Where Did Pensions Go? Asset Strategy

Before 1978, most retirement plans were set up as pensions. Although the term “pension” can colloquially be referred to any kind of retirement account, usually what is meant by “pension” is a defined-benefit plan.[1] “Defined-benefit plan” is a technical term for a retirement plan where an employer guarantees payment of a certain amount when you retire based on how long you worked at the company and what your salary was at that job.[2] With pensions, the burden of risk in setting you up for retirement was entirely on your employer because they were required to pay you an agreed-upon amount at retirement regardless of the pension fund’s return.[3]

So, what changed in 1978? Congress passed the Revenue Act of 1978. This act added a provision to the Internal Revenue Code called “401(k).”[4] This provision added a new tax-advantaged way for employees to defer a percentage of their compensation to avoid taxation.[5] The name of that provision is actually the origin of the term “401(k).”[6] After the introduction of the Revenue Act of 1978, a benefits consultant named Ted Benna developed a retirement plan based on that 401(k) provision.[7] After a few years, many major companies were offering 401(k) plans, and the 401(k) took off as one of the most popular retirement plans in the country, replacing pensions and altering the retirement landscape.[8]

So, what’s different with a 401(k)? A 401(k) is what’s called a defined-contribution plan.[9] This kind of account is primarily employee-funded, although it is possible for employers to make contributions to these kinds of accounts as well.[10] The employee is not guaranteed a specific payment on retirement – the value of the 401(k) account is subject to the performance of the underlying assets in the account. Through the employer, employees are allowed to set up an investment account themselves which has a tax-advantaged status that they are allowed to access when they reach 59 ½ (and in some cases, 55).[11]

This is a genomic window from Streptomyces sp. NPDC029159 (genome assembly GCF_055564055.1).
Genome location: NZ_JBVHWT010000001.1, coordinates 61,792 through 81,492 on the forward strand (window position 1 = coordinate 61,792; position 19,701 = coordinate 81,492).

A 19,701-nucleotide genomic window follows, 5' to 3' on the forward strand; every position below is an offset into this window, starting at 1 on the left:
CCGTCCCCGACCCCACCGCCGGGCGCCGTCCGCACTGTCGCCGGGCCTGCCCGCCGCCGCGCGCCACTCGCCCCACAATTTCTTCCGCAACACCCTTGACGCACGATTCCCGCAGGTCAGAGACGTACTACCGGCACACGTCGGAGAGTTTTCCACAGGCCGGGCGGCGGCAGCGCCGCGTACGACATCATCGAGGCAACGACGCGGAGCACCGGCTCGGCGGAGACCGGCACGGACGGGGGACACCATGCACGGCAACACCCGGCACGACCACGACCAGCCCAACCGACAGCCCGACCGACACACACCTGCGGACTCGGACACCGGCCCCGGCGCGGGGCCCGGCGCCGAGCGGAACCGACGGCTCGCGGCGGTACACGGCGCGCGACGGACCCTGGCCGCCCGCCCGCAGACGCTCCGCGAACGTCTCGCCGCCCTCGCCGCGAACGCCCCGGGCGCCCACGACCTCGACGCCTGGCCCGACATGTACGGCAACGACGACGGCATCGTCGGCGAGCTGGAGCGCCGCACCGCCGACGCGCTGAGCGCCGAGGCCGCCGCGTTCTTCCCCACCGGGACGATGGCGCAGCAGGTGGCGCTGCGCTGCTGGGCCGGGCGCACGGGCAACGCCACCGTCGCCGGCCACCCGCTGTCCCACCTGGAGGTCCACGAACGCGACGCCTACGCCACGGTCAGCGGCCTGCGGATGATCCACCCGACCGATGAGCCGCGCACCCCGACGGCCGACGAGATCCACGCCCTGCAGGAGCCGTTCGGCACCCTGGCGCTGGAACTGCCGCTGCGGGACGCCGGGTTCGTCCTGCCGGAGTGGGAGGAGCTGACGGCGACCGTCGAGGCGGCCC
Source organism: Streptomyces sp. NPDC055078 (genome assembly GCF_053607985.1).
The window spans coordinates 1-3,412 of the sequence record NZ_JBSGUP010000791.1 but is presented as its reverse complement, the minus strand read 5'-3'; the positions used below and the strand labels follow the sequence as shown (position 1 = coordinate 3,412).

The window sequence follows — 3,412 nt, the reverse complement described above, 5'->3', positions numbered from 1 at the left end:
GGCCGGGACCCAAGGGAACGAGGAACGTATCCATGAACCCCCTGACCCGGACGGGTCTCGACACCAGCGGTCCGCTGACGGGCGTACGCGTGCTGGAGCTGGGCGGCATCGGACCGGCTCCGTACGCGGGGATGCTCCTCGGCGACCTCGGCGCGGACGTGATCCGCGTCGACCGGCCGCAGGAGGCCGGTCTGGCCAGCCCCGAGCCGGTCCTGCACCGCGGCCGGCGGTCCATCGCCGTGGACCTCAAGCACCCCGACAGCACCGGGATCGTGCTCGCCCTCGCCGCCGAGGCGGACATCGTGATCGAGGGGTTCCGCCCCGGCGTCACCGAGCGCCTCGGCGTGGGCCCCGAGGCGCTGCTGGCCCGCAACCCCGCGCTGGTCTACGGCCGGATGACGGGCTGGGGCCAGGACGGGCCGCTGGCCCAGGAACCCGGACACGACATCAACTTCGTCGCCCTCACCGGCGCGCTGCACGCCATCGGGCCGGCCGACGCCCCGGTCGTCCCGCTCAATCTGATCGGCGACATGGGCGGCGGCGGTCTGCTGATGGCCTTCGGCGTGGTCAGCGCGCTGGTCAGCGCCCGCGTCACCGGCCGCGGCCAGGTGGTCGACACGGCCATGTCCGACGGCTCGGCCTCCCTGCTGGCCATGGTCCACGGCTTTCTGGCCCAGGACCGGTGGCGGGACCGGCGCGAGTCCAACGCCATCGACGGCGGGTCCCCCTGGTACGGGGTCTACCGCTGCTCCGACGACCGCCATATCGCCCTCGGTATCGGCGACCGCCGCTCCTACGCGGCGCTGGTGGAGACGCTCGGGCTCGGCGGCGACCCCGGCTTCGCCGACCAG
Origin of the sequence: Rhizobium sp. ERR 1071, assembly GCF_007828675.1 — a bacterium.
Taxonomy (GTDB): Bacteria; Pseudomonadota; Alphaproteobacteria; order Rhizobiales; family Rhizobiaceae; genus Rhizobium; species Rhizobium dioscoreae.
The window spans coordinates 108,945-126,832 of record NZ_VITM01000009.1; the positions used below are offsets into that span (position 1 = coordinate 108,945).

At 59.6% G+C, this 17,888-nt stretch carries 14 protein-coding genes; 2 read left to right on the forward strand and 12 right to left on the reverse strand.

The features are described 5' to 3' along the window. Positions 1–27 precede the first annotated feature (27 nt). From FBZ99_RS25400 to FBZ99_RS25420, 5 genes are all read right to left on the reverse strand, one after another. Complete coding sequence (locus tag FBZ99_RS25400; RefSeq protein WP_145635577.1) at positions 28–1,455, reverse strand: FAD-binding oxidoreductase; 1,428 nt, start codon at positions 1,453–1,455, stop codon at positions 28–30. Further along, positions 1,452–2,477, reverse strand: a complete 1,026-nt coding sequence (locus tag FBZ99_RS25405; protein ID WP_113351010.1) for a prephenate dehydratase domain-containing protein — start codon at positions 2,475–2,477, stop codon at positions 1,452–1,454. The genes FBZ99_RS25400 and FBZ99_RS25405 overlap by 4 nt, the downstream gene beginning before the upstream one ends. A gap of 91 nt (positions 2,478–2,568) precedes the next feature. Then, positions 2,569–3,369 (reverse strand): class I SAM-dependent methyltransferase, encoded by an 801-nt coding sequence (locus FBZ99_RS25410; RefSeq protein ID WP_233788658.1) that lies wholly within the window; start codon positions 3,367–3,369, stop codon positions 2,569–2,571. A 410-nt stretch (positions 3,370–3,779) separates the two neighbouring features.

Regardless of what kind of accounts you have, it’s not always clear how best to use them to help maximize your retirement savings. If you’re curious about what a financial professional can do for you, reach out to us today for a complimentary review of your unique financial situation.

 

Sources:
[1-3, 9-11] https://www.investopedia.com/ask/answers/032415/how-does-defined-benefit-pension-plan-differ-defined-contribution-plan.asp
[4, 6-8] https://www.investopedia.com/ask/answers/100314/why-were-401k-plans-created.asp
[5] https://www.cnbc.com/2021/03/24/how-401k-brought-about-the-death-of-pensions.html


Because investor situations and objectives vary this information is not intended to indicate that an investment is appropriate for or is being recommended to any individual investor.

This is for informational purposes only, does not constitute individual investment advice, and should not be relied upon as tax or legal advice. Please consult the appropriate professional regarding your individual circumstance.

There are retirement account risks that could diminish investor returns, such as, but not limited to: low interest rates, market volatility, withdrawal timing and sequence of returns risk, government policy uncertainty and increased longevity. Prospective investors should perform their own due diligence carefully and review the “Risk Factors” section of any prospectus, private placement memorandum or offering circular before considering any investment.

Advisory Services offered through Asset Strategy Advisors, LLC (ASA), a SEC Registered Investment Advisor.  Securities offered through Concorde Investment Services, LLC. (CIS), member FINRA/SIPC. Insurance Services offered through Asset Strategy Financial Group, Inc. (ASFG)”. ASA, CIS and ASFG are separate companies.

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